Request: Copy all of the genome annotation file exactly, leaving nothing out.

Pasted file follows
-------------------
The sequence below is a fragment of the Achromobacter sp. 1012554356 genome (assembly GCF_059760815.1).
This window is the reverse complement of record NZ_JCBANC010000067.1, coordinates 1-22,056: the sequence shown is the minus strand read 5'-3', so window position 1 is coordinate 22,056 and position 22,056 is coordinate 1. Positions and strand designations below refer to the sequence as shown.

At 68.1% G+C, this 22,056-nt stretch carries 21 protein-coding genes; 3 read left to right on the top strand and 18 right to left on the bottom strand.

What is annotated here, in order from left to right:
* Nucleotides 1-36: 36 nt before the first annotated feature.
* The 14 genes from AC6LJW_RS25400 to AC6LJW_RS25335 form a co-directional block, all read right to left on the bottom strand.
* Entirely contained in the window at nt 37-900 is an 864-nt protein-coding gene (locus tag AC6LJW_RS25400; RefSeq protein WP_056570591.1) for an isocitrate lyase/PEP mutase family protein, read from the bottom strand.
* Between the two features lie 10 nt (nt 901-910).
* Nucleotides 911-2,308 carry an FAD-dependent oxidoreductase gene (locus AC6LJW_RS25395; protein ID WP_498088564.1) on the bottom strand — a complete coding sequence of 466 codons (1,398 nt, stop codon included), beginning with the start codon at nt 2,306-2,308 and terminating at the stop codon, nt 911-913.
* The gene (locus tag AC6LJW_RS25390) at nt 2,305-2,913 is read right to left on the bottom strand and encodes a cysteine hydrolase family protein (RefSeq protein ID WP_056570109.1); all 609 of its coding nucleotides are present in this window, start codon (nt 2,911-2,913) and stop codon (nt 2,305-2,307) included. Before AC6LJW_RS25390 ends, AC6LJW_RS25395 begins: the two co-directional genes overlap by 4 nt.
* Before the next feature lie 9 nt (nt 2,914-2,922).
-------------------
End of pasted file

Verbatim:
The sequence below is a fragment of the Achromobacter sp. 1012554356 genome (assembly GCF_059760815.1).
This window is the reverse complement of record NZ_JCBANC010000067.1, coordinates 1-22,056: the sequence shown is the minus strand read 5'-3', so window position 1 is coordinate 22,056 and position 22,056 is coordinate 1. Positions and strand designations below refer to the sequence as shown.

At 68.1% G+C, this 22,056-nt stretch carries 21 protein-coding genes; 3 read left to right on the top strand and 18 right to left on the bottom strand.

What is annotated here, in order from left to right:
* Nucleotides 1-36: 36 nt before the first annotated feature.
* The 14 genes from AC6LJW_RS25400 to AC6LJW_RS25335 form a co-directional block, all read right to left on the bottom strand.
* Entirely contained in the window at nt 37-900 is an 864-nt protein-coding gene (locus tag AC6LJW_RS25400; RefSeq protein WP_056570591.1) for an isocitrate lyase/PEP mutase family protein, read from the bottom strand.
* Between the two features lie 10 nt (nt 901-910).
* Nucleotides 911-2,308 carry an FAD-dependent oxidoreductase gene (locus AC6LJW_RS25395; protein ID WP_498088564.1) on the bottom strand — a complete coding sequence of 466 codons (1,398 nt, stop codon included), beginning with the start codon at nt 2,306-2,308 and terminating at the stop codon, nt 911-913.
* The gene (locus tag AC6LJW_RS25390) at nt 2,305-2,913 is read right to left on the bottom strand and encodes a cysteine hydrolase family protein (RefSeq protein ID WP_056570109.1); all 609 of its coding nucleotides are present in this window, start codon (nt 2,911-2,913) and stop codon (nt 2,305-2,307) included. Before AC6LJW_RS25390 ends, AC6LJW_RS25395 begins: the two co-directional genes overlap by 4 nt.
* Before the next feature lie 9 nt (nt 2,914-2,922).